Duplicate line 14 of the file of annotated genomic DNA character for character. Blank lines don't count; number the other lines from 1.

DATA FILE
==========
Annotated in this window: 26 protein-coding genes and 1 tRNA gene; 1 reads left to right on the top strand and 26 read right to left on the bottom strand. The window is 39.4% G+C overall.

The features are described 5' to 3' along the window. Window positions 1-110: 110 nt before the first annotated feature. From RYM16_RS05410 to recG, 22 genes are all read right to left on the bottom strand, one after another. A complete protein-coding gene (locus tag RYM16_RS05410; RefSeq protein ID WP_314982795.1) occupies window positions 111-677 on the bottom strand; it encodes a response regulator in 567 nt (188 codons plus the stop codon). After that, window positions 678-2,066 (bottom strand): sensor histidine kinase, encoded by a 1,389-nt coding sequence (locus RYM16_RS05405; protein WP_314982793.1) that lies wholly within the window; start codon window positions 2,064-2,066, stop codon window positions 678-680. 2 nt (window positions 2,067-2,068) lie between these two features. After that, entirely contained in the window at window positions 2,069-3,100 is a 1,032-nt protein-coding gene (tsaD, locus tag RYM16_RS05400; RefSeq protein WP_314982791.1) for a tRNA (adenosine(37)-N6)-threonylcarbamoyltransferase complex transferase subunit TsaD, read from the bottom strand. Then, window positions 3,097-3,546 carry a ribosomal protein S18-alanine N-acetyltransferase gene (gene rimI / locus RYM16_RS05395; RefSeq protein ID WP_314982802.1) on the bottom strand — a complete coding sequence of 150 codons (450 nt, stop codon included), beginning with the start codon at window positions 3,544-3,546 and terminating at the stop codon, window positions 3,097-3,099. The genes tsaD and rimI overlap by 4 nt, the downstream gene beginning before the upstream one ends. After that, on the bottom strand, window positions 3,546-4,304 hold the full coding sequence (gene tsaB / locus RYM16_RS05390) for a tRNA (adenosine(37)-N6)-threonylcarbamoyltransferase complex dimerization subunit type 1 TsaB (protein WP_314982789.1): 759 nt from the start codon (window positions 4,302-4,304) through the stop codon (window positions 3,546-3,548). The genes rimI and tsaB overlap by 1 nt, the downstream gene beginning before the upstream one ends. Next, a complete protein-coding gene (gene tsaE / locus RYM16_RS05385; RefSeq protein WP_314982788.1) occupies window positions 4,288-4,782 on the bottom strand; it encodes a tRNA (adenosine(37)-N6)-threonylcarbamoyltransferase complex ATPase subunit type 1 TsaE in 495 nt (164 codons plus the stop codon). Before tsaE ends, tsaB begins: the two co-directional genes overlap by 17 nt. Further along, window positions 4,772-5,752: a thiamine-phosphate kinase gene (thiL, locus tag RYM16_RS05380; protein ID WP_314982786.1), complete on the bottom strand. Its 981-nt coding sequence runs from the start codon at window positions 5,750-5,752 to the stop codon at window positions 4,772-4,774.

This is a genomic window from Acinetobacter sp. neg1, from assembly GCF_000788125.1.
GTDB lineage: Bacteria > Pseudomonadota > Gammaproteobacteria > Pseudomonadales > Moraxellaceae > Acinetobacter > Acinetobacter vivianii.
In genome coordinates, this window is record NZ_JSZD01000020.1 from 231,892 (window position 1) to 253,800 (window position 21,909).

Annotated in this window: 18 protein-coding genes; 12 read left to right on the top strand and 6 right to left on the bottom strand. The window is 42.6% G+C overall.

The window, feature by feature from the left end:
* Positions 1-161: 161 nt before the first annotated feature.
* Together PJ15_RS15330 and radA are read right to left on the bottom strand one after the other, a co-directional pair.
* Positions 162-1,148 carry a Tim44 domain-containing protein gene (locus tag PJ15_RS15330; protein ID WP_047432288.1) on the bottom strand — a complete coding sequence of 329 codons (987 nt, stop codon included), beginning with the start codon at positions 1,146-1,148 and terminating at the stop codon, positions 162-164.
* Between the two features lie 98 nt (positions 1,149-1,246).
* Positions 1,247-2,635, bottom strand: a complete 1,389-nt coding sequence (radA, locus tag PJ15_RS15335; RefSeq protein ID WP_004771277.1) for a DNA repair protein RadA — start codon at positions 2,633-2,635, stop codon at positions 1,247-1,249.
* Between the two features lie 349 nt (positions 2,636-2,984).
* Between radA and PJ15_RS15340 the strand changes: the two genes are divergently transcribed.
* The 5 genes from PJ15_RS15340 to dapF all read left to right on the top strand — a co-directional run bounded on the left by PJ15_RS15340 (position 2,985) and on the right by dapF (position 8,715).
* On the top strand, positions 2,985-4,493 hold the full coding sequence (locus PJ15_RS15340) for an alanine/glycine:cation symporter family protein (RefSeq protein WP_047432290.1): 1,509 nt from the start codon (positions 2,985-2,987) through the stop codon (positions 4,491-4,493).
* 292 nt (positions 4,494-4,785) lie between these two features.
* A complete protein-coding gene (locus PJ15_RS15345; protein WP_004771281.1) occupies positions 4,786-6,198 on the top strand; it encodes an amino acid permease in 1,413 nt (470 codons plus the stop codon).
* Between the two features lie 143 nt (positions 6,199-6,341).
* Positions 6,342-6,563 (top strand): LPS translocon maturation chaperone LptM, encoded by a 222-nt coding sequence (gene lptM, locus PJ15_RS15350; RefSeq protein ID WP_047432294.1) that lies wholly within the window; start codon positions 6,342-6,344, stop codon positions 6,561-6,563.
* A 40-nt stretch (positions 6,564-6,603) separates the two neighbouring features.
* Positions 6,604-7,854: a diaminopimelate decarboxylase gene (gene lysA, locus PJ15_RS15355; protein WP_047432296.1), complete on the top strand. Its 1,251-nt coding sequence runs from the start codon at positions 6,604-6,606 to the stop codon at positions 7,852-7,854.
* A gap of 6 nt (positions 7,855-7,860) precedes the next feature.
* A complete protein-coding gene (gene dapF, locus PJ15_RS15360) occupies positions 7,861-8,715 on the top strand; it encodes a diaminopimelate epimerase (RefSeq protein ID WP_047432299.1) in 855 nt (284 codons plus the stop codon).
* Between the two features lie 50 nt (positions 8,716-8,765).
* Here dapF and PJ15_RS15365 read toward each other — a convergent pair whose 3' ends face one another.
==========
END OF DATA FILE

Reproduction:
* Between radA and PJ15_RS15340 the strand changes: the two genes are divergently transcribed.